Seems fair.

Courtesy of The Hill:

A group of Jewish leaders told President Trump that he is no longer welcome in Pittsburgh until he denounces white nationalism following the shooting at a synagogue there over the weekend.

Eleven members of the Pittsburgh affiliate of Bend the Arc: A Jewish Partnership for Justice penned a letter to Trump following the Saturday shooting at the Tree of Life Synagogue.

“Our Jewish community is not the only group you have targeted,” the group wrote. “You have also deliberately undermined the safety of people of color, Muslims, LGBTQ people, and people with disabilities. Yesterday’s massacre is not the first act of terror you incited against a minority group in our country.”

Trump was fiercely criticized after he failed to condemn white supremacy and asserted that there is “blame on both sides” after last year’s white supremacist rally in Charlottesville, Va.

The group also said Trump is not welcome in the city until he also stops targeting minorities, immigrants and refugees.

The president has “spread lies and sowed fear about migrant families in Central America,” the group wrote.

Yes, he has and good for these people in pointing that out. 

In other news, Muslim groups have raised thousands of dollars to aide the Jewish community in Pittsburgh.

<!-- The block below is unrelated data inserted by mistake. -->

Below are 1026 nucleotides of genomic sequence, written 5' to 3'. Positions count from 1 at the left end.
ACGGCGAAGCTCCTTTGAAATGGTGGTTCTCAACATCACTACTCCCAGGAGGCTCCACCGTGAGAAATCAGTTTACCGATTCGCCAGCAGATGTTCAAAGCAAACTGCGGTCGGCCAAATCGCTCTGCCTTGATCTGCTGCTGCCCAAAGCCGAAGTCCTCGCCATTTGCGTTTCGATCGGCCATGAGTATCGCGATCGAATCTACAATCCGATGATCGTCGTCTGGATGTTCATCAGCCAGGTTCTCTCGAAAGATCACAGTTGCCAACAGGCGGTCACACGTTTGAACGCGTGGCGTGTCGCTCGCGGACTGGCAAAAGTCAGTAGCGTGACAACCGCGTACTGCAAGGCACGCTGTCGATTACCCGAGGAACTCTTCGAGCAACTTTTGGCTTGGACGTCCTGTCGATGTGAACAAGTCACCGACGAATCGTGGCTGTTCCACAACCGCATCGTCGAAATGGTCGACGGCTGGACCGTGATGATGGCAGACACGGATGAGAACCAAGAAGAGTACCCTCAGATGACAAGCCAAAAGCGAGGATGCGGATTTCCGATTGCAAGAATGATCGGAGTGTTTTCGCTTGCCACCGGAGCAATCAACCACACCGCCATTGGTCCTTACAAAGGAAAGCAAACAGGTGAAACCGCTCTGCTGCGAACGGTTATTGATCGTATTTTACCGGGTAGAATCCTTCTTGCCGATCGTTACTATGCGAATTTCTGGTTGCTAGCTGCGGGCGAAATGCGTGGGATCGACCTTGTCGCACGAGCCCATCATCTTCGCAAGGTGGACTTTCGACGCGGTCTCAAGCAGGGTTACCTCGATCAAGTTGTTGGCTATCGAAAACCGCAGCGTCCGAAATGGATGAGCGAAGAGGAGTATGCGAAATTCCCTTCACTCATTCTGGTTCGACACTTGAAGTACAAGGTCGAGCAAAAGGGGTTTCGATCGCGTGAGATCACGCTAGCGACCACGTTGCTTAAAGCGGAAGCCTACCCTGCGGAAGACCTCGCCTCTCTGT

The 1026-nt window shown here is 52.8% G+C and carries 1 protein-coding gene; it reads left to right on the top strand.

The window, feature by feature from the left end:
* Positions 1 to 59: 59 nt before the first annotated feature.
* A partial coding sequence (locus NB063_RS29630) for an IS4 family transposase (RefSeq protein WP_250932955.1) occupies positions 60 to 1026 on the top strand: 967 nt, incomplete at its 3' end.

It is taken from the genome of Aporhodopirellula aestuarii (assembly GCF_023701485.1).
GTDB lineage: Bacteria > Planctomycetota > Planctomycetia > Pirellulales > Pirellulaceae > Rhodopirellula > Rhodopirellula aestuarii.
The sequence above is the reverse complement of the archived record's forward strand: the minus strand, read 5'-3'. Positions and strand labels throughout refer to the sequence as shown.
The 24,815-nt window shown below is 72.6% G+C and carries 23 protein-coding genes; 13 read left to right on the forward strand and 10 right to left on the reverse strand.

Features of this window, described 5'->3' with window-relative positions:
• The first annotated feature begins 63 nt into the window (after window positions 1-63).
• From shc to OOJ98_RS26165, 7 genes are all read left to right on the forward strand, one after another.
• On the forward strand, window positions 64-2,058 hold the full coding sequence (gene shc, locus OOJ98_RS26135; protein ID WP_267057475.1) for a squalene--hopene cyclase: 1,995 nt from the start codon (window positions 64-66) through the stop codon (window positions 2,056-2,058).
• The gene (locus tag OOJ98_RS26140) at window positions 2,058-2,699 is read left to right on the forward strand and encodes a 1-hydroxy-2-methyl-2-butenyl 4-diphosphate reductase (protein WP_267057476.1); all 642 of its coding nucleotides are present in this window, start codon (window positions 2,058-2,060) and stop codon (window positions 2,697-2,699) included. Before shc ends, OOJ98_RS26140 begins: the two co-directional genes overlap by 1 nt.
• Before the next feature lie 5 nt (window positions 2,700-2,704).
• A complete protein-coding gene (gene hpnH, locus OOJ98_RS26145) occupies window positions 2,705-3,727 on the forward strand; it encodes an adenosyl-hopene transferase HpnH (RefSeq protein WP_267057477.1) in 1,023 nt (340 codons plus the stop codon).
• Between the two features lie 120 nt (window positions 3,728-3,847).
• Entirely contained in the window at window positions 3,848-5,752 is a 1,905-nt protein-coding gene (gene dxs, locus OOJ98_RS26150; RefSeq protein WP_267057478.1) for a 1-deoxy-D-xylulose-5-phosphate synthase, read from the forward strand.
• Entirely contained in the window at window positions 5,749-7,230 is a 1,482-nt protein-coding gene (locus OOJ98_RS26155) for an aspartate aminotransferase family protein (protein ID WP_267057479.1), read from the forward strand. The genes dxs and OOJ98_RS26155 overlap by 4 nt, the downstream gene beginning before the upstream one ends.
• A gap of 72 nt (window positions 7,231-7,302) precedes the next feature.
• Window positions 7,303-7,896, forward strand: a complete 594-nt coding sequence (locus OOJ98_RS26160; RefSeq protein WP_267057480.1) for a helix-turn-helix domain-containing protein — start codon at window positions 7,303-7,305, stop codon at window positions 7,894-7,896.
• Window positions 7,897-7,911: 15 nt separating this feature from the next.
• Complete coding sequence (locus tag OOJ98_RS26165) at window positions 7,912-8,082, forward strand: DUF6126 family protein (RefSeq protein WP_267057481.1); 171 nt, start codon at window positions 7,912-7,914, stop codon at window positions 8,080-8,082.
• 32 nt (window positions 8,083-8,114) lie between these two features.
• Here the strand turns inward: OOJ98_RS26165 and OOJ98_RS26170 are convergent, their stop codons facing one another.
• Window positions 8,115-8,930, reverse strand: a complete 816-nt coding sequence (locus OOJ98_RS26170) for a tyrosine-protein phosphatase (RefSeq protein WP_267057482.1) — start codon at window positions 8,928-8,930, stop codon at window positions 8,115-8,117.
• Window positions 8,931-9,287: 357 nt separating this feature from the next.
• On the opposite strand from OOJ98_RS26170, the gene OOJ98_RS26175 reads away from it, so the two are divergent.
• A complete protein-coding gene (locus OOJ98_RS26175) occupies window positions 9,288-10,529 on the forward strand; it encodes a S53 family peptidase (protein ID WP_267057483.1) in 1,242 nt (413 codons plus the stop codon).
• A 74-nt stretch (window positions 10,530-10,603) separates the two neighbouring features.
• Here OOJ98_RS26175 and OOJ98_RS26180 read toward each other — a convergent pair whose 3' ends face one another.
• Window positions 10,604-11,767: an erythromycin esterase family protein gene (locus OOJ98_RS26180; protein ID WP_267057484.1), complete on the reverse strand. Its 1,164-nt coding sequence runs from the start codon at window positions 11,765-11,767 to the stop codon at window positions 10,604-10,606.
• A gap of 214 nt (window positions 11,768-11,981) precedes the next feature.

Courtesy of HuffPo:

After a suspected gunman with anti-Semitic views killed 11 people and wounded six others at a Pittsburgh synagogue on Saturday, two Muslim groups are refusing to let religious hatred win.

Celebrate Mercy and MPower Change have banded together to raise money for their Jewish brothers and sisters at Tree of Life Or L’Simcha Congregation, which was the target of Saturday’s attack. They started a campaign on the Muslim-focused crowdfunding site LaunchGood in the hopes of raising $25,000 for the synagogue victims and their families. They are now past $50,000.

“We wish to respond to evil with good, as our faith instructs us, and send a powerful message of compassion through action,” the groups’ fundraising page said.

Once their goal has been hit, the groups say, the funds will be immediately transferred to the local Islamic Center of Pittsburgh, so they can be disbursed to the families to pay for medical and funeral expenses.

“No amount of money will bring back their loved ones, but we do hope to lessen their burden in some way,” the groups said.

This is how you help people in their time of need, not by showing up and holding an impromptu campaign rally with their tragedy as your backdrop.